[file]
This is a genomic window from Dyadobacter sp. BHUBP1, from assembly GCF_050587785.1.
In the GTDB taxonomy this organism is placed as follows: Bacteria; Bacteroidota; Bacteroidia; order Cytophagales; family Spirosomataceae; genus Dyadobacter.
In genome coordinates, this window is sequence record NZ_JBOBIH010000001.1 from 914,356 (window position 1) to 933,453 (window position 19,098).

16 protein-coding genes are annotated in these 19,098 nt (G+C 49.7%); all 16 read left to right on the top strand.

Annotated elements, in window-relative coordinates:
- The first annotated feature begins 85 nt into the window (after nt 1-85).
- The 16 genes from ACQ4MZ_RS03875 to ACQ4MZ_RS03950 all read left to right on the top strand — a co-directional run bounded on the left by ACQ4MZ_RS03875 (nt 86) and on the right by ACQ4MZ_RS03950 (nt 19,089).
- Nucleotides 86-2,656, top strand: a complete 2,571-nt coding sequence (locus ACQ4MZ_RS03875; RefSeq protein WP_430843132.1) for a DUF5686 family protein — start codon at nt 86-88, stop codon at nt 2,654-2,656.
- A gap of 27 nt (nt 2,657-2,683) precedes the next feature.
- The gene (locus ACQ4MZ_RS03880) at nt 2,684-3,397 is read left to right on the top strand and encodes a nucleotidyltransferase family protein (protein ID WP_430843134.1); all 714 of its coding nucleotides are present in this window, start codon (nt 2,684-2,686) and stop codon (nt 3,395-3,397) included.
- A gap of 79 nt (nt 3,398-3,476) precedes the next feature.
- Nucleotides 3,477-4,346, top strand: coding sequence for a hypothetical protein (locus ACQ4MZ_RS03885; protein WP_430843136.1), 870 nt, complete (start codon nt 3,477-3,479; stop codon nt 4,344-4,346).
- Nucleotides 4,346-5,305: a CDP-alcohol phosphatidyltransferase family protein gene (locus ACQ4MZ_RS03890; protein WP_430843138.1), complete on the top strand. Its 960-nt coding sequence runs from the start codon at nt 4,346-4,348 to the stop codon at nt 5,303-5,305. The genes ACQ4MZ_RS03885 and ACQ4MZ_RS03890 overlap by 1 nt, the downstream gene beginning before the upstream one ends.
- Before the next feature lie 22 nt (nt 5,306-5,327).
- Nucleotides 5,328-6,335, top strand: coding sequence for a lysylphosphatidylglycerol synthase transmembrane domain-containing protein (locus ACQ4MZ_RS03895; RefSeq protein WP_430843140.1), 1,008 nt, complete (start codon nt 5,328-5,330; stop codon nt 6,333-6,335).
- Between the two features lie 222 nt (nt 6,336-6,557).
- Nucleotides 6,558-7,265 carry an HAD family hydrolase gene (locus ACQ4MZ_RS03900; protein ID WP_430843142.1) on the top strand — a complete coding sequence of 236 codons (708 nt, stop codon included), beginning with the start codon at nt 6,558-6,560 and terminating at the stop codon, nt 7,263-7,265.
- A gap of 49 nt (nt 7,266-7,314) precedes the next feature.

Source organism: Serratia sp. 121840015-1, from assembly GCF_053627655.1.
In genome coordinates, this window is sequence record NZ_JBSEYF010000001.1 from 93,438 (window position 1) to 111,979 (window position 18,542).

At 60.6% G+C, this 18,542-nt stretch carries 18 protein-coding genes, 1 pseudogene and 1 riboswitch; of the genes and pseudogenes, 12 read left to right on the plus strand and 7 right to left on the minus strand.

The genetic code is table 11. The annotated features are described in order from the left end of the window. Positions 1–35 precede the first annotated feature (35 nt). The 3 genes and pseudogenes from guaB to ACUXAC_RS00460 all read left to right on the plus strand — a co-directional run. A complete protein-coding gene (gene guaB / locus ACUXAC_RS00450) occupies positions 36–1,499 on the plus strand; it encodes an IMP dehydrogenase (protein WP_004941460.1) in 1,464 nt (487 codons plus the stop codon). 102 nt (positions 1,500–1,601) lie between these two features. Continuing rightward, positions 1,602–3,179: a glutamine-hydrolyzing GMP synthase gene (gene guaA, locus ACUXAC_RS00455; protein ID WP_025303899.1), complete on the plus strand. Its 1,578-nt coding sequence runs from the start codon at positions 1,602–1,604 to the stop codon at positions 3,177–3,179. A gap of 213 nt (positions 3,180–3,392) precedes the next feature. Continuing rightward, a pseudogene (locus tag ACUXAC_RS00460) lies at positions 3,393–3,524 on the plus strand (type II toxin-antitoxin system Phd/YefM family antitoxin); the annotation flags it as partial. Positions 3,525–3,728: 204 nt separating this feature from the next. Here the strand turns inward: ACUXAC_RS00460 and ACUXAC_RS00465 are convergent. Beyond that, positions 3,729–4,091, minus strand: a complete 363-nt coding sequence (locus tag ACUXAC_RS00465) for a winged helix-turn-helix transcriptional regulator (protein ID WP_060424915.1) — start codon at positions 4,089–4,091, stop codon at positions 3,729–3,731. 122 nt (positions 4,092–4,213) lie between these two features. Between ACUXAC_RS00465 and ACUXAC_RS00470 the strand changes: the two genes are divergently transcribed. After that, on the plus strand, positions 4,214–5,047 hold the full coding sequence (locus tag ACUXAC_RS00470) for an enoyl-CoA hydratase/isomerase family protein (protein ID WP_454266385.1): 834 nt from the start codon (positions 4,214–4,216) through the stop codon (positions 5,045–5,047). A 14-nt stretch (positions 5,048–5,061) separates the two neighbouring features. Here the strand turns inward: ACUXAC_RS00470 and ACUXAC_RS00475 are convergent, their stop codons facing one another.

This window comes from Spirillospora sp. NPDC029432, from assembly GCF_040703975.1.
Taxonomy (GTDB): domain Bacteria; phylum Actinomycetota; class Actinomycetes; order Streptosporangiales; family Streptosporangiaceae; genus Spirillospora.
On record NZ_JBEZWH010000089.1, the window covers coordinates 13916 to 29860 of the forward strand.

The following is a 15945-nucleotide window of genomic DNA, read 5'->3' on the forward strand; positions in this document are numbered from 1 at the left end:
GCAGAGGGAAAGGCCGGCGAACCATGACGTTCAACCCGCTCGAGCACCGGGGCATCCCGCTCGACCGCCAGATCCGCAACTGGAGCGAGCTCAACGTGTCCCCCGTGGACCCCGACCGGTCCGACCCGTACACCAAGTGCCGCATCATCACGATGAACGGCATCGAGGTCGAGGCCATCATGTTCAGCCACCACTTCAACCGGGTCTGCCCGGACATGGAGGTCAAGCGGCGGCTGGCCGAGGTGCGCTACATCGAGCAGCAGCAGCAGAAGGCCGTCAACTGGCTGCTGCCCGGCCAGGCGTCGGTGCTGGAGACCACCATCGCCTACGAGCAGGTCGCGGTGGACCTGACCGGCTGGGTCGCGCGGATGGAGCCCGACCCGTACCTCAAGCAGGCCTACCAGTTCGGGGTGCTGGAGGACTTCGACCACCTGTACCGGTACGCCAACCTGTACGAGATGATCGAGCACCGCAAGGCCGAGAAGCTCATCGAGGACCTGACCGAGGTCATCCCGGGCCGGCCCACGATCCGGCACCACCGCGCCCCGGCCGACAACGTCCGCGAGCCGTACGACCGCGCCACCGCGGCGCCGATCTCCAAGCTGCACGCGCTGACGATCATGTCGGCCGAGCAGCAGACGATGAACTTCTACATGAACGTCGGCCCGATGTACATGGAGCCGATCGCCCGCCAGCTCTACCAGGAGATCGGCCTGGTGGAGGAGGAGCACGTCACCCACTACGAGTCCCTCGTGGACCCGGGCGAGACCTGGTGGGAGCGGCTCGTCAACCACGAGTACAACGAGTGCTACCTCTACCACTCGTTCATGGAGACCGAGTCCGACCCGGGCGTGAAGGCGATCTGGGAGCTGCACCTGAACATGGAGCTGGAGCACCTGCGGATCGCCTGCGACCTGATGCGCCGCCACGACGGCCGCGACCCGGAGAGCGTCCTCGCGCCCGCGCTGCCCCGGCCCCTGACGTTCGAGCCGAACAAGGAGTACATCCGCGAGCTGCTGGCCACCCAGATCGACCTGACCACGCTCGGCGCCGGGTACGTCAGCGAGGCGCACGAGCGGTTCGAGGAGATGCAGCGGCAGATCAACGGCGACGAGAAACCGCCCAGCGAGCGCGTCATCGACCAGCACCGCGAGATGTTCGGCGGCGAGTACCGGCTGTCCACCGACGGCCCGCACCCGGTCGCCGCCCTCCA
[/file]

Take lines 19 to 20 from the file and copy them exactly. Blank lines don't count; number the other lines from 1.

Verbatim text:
Source organism: Serratia sp. 121840015-1, from assembly GCF_053627655.1.
In genome coordinates, this window is sequence record NZ_JBSEYF010000001.1 from 93,438 (window position 1) to 111,979 (window position 18,542).